That's a fantastic idea, however I don't have any problems with the old method, but I think you have something there.

Here's an example of my tissue and glue tarp


Steve

Building a kit from your stash is like cutting a head off a Hydra, two more take it's place.

 

 

http://www.spamodeler.com/forum/

  • Member since
    May 2009
  • From: Poland
Posted by Pawel on Tuesday, January 13, 2015 3:14 PM

modelcrazy - you sure have the hang of that technique, those tarps look very nice! Thanks for sharing and have a nice day

Paweł

All comments and critique welcomed. Thanks for your honest opinions!

www.vietnam.net.pl

  • Member since
    November 2009
  • From: Twin Cities of Minnesota
Posted by Don Stauffer on Wednesday, January 14, 2015 9:17 AM

BTW, Pawel, forgot to comment on your idea.  That looks great!  I am going to try it.

Don Stauffer in Minnesota

  • Member since
    May 2009
  • From: Poland
Posted by Pawel on Wednesday, January 14, 2015 2:49 PM

Hello Don - thanks a lot an I'm curious how it is going to work for you! Good luck with your projects and have a nice day

Paweł

All comments and critique welcomed. Thanks for your honest opinions!

www.vietnam.net.pl

  • Member since
    June 2010
  • From: Australia
Posted by OctaneOrange on Sunday, February 1, 2015 10:43 PM

For this top, i used tissue and plastic rods. it's intentionally poor looking (to match the real Toyota)

For this roof, i cut a piece of flat styrene, then covered it with automotive filler

  • Member since
    August 2008
Posted by tankerbuilder on Friday, May 29, 2015 3:42 PM

Okay Pawel !

You are the man .Your Pawelite coverings are working out great in 1/350 . Except for the domes over the medium guns I now have a ship in mothballs . (Temporary ) Thank You for the info on this stuff . Why don't you market it ? I would buy probably at least ten packs of Normal paper sized sheets .    T.B.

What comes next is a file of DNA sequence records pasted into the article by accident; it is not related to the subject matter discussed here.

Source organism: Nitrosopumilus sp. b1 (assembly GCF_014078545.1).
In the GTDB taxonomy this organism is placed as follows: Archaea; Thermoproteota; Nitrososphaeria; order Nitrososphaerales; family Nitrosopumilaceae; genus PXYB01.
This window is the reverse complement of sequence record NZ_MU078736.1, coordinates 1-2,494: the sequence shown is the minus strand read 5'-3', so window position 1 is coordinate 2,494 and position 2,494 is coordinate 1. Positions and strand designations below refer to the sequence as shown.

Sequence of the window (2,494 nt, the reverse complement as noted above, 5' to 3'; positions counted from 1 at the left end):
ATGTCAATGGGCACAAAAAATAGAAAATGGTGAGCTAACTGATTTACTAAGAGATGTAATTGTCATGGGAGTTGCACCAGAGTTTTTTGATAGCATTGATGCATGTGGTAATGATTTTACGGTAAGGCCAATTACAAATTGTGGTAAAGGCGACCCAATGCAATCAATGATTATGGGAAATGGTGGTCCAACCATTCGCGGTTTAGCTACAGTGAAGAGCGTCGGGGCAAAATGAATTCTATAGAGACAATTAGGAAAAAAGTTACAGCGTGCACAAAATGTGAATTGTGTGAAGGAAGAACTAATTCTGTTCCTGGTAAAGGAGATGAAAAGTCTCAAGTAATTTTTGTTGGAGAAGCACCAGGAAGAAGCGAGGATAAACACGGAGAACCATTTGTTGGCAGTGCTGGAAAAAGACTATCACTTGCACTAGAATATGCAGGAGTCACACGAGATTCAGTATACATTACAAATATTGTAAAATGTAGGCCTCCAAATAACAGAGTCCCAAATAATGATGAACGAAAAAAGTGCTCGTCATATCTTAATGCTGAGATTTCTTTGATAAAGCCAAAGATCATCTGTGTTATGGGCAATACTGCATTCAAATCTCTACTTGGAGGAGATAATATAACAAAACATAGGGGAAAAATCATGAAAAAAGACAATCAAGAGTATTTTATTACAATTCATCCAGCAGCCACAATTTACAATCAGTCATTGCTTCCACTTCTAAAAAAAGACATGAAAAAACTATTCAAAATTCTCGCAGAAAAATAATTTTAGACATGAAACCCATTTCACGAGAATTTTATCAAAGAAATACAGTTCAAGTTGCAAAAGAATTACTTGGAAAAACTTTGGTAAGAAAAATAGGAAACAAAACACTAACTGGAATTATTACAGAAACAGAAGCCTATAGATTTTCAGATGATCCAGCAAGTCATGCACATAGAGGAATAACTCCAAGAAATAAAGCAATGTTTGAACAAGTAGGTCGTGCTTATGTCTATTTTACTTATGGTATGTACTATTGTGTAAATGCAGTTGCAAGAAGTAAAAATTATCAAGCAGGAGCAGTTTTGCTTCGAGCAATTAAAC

• Member since
    August 2008
Posted by tankerbuilder on Friday, May 29, 2015 3:44 PM

Is that a red 1985 Suzuki Samurai ?

  • Member since
    June 2010
  • From: Australia
Posted by OctaneOrange on Monday, June 8, 2015 7:50 PM

tankerbuilder

Is that a red 1985 Suzuki Samurai ?

i couldn't find a Samurai, so i used a 1/24 Suzuki Jimny  Softtop instead, and built my own roof. it's by Fujimi

  • Member since
    August 2008
Posted by tankerbuilder on Friday, June 12, 2015 12:03 PM

Gees ! ! What a fun vehicle .

   I broke it in Death valley four or five times . It just kept coming back for more ! The canvas top was flapping in the breeze on the freeway , Ripped off and blew across the lanes . Oh , well , I've always liked convertibles anyway .

      Nice part .No Computers ! Easy to work on ,  just gotta find the part .

  • Member since
    November 2009
  • From: Twin Cities of Minnesota
Posted by Don Stauffer on Saturday, June 13, 2015 9:26 AM

For hard tops, smaller ones can be made with a Mattel vacu-form or one of the new ones sold by Micro Mark.  You need to carve a wood pattern, then form sheet styrene over the pattern.

Don Stauffer in Minnesota